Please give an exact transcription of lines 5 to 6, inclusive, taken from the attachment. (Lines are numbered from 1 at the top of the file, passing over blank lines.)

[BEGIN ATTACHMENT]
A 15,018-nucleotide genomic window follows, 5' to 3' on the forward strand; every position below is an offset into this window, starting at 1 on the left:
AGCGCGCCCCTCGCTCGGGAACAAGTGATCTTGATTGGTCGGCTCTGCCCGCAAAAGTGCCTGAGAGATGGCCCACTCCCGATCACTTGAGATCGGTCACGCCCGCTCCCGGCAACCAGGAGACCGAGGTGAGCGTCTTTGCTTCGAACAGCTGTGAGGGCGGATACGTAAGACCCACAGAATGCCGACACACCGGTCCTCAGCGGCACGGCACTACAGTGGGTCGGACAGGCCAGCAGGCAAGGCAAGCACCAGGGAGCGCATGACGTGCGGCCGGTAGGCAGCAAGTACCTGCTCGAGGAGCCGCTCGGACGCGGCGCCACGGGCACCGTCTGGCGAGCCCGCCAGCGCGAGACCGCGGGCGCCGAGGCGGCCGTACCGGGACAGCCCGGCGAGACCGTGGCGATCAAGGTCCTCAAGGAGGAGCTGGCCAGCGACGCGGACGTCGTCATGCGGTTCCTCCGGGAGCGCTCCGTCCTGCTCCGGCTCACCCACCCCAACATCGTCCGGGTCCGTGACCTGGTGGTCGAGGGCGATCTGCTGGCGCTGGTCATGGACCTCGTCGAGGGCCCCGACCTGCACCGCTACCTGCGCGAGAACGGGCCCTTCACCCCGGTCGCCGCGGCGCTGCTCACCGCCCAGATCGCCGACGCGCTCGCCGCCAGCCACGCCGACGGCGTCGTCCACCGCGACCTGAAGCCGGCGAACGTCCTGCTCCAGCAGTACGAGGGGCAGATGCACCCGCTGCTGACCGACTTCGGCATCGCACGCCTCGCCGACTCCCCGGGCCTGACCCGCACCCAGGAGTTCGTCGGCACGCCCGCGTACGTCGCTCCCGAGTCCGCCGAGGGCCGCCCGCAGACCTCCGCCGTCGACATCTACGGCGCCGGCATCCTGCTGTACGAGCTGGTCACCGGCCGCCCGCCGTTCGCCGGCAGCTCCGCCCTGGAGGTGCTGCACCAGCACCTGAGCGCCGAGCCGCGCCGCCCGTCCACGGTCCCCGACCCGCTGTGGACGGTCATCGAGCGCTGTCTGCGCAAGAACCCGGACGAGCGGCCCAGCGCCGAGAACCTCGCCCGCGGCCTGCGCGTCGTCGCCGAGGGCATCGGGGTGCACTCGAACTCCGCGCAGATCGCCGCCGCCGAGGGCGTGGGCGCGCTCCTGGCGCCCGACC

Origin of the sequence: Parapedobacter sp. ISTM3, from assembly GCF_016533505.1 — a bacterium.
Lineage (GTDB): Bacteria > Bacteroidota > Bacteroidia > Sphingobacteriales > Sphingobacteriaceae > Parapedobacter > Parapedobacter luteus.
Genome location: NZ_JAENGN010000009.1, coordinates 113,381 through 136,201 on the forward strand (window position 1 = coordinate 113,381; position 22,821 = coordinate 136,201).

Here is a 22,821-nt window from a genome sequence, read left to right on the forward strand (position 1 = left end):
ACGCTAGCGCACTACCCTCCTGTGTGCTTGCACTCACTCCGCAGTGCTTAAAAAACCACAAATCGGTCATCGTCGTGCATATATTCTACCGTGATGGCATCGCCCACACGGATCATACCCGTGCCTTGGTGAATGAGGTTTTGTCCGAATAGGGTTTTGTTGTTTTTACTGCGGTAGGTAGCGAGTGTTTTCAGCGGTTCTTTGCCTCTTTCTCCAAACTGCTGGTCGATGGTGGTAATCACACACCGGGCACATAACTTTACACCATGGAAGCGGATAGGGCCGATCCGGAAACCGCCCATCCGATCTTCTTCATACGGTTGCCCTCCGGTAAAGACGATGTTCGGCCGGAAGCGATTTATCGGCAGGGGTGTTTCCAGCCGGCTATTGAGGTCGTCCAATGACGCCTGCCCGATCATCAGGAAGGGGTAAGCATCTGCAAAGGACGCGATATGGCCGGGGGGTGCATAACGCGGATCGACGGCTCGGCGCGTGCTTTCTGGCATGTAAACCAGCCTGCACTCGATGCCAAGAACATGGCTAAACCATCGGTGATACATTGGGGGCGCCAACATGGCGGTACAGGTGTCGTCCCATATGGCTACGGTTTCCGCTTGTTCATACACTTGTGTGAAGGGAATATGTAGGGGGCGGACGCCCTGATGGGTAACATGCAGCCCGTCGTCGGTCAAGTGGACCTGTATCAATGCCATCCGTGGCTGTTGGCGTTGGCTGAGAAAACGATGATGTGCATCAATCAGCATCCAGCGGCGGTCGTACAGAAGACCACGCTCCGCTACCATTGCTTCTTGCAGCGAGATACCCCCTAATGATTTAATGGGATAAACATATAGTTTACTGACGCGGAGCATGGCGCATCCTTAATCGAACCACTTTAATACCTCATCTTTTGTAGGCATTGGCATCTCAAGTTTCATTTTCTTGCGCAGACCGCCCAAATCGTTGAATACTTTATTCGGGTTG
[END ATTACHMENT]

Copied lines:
Genome location: NZ_JAENGN010000009.1, coordinates 113,381 through 136,201 on the forward strand (window position 1 = coordinate 113,381; position 22,821 = coordinate 136,201).

Here is a 22,821-nt window from a genome sequence, read left to right on the forward strand (position 1 = left end):